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Questions To Ask Your Raw Milk Farmer

Fresh, raw milk cow cheese, made in a similar fashion to Chevre (commonly known as Goat Cheese)

As a follow-up to the first post on raw milk (Buying Raw Milk in Tennessee), I thought it would be useful to provide a list of questions that we feel are prudent for consumers to ask prior to buying raw milk or participating in a herd share. These are questions that, in our opinion, customers should be asking their raw milk dairy farmers. (If additional quesitons come to mnind, I'd love it if you left them in the comments.)

Before we get into the list of questions, it's important to make sure the farmer will give you the time to ask questions in the first place. If a farmer is going to sell you raw milk, a share of their herd, or a raw milk product, he/she should give you ample time to ask questions. If they don't, then don't buy their milk. That's the first warning sign.

Also, if you get a bad vibe from the farm, or you sense the farmer is lying to you or avoiding answering your questions, move on. Don't hesitate. Trust your gut, or your gut may pay for it later. Raw milk is great and it's wonderful to have, but don't risk buying contaminated raw milk. It could make you very ill, and in extreme cases it could be lethal. We've been to a number of raw milk farms where we wouldn't dare drink the milk. We've also been to plenty where we would drink the milk. Knowing the difference is critical and I hope these questions help you identify a high-quality raw milk farmer in your area.

Ok, on with it. This is written from the perspective of someone buying raw cow's milk, since that is by far the most common raw milk available. We have dairy goats and so do lots of other dairy farmers. Raw sheep's milk is also an option. These questions can be substituted for raw milk from any type of dairy animal, it's not cow-specific.

Questions To Ask Your Raw Milk Farmer


#1 Can I Tour Your Farm?

If you're going to be buying raw milk directly from the farmer you should be allowed to tour his farm and milking facilities. You may have to pay for a tour, you may not. Most small farmers will not impose a fee on their customers for the initial tour, but some will. If you don't want to pay the fee then don't buy their milk, that's my advice. Go on a tour before you buy milk. Pay close attention to cleanliness.

#2 Can You Walk Me Through Your Sanitation Procedures?

Here you want to understand everything from the moment the cow steps onto the milking platform until the bottle of milk reaches your hand.

When the cow is in the parlor you want to know if the farmer is using a pre- and post-dip sanitizing solution on the cow's teats. He or she should be. You also want to know what type of cloth the farmer uses to wipe the teats. If he uses paper towels you want to make sure that they are thrown away after each use. A "pre" dip towel should not then be used as a "post" dip towel. If the farmer is using washable rags you want to make sure he is sanitizing them properly after each use and that individual rags are not used on multiple cows.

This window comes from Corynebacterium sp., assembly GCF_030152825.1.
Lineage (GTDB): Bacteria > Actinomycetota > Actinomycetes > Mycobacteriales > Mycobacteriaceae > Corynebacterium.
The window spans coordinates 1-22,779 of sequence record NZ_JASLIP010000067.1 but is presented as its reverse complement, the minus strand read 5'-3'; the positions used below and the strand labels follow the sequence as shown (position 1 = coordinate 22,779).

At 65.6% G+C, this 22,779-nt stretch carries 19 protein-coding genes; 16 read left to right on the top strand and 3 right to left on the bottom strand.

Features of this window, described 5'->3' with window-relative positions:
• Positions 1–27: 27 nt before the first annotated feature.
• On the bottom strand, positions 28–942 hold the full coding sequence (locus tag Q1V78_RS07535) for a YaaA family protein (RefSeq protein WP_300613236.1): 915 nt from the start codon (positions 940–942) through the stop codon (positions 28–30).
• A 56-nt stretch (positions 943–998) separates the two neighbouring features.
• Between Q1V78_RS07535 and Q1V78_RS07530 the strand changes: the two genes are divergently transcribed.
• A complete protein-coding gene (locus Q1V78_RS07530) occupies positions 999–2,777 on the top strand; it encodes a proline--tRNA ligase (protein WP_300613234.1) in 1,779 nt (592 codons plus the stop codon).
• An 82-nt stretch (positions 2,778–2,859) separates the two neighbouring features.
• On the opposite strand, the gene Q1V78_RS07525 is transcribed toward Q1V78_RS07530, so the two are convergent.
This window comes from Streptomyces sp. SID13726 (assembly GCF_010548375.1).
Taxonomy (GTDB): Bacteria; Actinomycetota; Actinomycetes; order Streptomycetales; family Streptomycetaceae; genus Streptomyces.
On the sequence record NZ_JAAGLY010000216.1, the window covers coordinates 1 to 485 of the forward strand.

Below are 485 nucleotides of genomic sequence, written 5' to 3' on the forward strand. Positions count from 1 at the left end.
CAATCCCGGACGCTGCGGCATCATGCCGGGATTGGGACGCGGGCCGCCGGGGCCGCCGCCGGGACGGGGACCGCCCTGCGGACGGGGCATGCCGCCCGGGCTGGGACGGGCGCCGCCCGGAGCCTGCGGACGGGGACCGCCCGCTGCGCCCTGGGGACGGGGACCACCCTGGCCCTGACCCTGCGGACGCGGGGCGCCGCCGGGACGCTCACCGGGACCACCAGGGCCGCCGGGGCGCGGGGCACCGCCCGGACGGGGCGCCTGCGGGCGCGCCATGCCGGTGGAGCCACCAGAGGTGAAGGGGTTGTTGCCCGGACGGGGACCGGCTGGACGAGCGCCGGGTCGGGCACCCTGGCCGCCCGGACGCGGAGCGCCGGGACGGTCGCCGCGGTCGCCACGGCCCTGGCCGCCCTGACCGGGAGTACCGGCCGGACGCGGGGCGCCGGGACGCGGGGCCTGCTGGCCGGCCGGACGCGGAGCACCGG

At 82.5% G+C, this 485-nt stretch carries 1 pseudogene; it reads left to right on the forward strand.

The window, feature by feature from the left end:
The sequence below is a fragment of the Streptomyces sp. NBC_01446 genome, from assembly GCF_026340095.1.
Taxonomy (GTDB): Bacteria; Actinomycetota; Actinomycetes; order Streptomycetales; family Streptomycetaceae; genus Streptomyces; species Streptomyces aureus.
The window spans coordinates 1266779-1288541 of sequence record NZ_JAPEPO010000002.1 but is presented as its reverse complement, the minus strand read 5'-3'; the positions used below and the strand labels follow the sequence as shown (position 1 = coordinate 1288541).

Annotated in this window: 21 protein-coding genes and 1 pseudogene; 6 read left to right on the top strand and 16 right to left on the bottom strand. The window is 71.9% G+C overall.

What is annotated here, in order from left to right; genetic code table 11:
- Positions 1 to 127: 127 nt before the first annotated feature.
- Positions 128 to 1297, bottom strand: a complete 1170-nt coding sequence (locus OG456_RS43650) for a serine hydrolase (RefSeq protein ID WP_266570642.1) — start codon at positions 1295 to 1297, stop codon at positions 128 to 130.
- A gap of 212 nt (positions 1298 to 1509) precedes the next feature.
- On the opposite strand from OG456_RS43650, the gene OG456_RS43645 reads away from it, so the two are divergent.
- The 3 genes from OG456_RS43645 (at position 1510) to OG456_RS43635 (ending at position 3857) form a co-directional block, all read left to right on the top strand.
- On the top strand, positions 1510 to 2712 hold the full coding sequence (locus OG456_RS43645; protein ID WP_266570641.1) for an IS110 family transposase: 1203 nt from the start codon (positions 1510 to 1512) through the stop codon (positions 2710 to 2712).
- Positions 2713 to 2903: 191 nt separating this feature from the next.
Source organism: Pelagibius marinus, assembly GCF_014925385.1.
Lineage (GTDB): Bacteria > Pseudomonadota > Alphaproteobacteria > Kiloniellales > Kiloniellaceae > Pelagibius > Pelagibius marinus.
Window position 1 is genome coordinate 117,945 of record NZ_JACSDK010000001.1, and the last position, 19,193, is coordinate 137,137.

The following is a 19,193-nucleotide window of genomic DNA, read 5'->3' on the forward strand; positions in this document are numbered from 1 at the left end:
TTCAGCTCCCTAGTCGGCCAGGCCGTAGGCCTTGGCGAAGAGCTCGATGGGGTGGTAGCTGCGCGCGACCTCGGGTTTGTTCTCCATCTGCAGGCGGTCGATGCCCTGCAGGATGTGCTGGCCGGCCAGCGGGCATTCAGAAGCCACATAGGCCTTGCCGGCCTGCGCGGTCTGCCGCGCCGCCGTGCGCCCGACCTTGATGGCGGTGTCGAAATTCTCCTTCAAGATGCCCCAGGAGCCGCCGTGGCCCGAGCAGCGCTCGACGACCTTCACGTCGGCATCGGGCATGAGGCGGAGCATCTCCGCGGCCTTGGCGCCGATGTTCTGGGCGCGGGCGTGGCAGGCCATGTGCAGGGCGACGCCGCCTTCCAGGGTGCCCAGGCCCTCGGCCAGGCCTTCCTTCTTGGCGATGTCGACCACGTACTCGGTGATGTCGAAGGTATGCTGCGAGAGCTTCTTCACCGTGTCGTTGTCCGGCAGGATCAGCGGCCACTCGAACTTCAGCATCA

After milking, ask how the milk is transported from the cow's teats to the "bulk tank" (where the milk is cooled)? If it's through a pipeline system, ask how frequently the pipelines are cleaned. They should be cleaned after each milking with very hot water and a sanitizing solution. If the milk goes into buckets (known as bucket-milking), ask how and when the buckets and hoses are cleaned. They should be cleaned after each milking with very hot water, cleaning/sanitizing solutions, and rigid brushes to clean the hoses/tubes.

After the milk comes out of the teat and is transported to the "bulk tank" ask what temperature the milk is cooled to and how quickly. It should be cooled within an hour of exiting the teat and it should get close to freezing and stay there until it goes into your bottle.

The "bulk tank" where the milk is stored should be completely drained and rinsed/sanitized on a regular basis (at least every couple days, if not every day). Hoses and pipelines attached to the bulk tank should undergo a similar treatment.

Next, focus on the bottling procedures and milk storage. If the farmer's fridge isn't clean or the bottles look dirty there's your first clue. Most of the time consumers will be responsible for cleaning their own bottles, be sure to ask what procedure the farmer recommends (a luke warm rinse, followed by soap, and a final hot water and bleach solution rinse, is good).

#3 What and Where Do Your Cows Eat?

If you are interested in milk from primarily grassfed animals, ask how much feed is given on the stand. If it's more than a few pounds, or the answer is "as much as the cow can eat", then you know the milk you're getting is primarily produced from grain consumption and not grass consumption. Another question would be to ask how much milk each cow is giving per day. If it's above 5-7 gallons per day (depending on the breed) you can be pretty sure that the cows are eating a lot of grain. For sheep and goats that number would be above a gallon or so per day, depending on the breed. If you're concerned about corn and soy-based feeds, be sure to ask what's in the grain ration. Is it organic? Local? Does the farmer mix his own rations or buy them pre-mixed?